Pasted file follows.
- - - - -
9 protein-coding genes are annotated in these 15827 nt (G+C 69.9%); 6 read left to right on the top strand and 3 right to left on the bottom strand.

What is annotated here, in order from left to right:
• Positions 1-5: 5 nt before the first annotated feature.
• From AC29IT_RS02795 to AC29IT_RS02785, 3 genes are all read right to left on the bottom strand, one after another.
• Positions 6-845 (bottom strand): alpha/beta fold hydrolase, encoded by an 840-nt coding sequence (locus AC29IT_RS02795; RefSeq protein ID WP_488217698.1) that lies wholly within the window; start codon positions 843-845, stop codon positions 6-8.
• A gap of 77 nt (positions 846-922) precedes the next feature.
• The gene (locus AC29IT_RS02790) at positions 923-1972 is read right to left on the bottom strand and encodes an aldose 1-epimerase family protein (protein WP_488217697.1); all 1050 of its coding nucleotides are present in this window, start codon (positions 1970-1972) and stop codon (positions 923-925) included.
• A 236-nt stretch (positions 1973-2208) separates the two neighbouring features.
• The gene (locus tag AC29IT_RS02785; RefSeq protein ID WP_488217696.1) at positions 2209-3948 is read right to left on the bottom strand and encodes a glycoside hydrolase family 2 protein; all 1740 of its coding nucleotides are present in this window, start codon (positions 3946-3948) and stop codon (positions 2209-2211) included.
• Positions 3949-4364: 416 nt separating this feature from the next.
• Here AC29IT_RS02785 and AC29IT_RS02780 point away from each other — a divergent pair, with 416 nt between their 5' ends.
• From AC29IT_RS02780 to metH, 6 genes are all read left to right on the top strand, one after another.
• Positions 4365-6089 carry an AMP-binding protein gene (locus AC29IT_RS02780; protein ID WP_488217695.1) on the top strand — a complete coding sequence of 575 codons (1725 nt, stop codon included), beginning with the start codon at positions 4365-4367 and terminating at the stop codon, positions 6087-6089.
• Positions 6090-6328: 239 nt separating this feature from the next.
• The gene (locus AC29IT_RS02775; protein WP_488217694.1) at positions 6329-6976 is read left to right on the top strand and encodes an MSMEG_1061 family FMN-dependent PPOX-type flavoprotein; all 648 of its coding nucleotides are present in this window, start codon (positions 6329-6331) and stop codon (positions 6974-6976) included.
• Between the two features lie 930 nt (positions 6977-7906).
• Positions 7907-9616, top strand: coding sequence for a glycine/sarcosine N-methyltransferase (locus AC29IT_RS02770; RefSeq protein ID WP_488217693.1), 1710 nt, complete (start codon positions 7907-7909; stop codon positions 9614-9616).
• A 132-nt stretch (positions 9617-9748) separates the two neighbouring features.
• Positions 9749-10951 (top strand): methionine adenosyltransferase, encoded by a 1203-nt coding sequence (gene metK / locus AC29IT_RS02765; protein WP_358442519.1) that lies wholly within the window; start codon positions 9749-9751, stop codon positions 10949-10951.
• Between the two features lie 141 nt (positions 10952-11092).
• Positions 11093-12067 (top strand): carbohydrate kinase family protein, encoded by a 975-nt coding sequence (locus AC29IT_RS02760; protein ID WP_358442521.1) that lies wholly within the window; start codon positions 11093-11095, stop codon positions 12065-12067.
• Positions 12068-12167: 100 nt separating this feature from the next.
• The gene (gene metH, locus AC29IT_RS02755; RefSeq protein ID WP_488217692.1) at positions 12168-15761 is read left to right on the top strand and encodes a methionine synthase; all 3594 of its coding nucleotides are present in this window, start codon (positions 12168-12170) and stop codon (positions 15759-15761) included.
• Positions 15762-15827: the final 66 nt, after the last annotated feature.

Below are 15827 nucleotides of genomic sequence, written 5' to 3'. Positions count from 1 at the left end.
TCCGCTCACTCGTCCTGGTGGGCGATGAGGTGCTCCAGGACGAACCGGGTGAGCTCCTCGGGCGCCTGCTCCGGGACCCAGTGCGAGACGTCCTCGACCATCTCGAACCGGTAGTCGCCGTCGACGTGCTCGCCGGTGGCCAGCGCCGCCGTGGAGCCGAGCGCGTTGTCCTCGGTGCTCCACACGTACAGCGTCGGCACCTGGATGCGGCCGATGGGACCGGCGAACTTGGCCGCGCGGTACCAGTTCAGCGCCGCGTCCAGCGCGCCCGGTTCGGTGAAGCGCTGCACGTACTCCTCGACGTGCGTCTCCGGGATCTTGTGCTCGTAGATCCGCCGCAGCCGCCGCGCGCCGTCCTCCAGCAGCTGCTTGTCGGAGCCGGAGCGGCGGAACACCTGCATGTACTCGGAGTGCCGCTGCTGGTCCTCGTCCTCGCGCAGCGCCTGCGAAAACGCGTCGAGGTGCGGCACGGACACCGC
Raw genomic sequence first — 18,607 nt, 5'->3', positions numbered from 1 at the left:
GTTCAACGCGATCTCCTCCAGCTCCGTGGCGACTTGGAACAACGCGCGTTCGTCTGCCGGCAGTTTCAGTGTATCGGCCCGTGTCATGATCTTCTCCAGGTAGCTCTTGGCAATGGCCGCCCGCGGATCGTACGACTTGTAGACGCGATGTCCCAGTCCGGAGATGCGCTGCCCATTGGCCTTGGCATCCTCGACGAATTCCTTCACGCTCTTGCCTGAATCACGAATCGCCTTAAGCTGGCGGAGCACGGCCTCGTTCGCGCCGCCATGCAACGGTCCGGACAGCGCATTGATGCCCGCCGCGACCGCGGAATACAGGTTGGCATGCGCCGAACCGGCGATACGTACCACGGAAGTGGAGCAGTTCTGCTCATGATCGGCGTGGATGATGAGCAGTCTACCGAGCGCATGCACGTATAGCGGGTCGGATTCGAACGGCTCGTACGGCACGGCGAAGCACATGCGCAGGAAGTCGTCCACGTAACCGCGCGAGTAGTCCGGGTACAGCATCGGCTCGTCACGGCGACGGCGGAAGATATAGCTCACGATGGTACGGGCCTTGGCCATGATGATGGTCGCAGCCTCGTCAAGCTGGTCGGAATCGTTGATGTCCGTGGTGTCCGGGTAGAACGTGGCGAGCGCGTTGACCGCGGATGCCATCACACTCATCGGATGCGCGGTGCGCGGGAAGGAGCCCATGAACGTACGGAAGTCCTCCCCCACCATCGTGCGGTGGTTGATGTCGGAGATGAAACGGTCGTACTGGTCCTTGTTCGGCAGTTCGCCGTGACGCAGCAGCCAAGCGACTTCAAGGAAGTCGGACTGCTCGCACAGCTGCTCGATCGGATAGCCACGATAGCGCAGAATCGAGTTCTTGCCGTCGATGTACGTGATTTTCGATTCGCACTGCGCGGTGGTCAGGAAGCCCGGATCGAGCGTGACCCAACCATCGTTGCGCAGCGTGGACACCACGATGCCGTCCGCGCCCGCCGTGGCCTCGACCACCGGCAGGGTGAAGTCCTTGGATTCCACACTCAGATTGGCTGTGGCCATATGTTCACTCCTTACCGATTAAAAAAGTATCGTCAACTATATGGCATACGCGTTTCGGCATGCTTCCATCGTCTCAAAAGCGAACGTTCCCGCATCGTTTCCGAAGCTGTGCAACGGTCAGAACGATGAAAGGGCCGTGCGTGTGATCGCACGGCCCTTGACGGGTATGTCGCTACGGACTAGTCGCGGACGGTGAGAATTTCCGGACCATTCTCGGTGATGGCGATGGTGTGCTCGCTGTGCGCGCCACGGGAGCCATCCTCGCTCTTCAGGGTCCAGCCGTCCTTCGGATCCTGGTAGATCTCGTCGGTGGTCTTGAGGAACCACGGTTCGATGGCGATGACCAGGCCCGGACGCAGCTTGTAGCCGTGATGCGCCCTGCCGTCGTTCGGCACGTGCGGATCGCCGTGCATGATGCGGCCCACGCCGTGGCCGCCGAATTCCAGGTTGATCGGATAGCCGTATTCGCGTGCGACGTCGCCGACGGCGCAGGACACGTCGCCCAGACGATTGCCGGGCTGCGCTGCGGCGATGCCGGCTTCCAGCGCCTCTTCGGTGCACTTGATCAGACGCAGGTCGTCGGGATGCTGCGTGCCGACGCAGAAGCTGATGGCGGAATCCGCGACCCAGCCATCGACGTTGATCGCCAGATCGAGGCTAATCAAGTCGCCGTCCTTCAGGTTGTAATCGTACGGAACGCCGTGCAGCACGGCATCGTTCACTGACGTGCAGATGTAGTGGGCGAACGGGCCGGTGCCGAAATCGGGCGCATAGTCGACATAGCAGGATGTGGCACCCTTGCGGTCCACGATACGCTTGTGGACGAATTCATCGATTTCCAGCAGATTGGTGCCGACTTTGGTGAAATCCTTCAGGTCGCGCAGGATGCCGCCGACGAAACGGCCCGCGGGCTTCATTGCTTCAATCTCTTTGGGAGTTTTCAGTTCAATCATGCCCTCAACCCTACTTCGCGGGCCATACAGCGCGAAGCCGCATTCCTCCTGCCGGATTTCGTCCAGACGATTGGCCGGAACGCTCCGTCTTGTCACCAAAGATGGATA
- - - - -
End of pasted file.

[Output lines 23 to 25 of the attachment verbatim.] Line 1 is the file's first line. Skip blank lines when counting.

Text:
• The gene (gene metH, locus AC29IT_RS02755; RefSeq protein ID WP_488217692.1) at positions 12168-15761 is read left to right on the top strand and encodes a methionine synthase; all 3594 of its coding nucleotides are present in this window, start codon (positions 12168-12170) and stop codon (positions 15759-15761) included.
• Positions 15762-15827: the final 66 nt, after the last annotated feature.

Below are 15827 nucleotides of genomic sequence, written 5' to 3'. Positions count from 1 at the left end.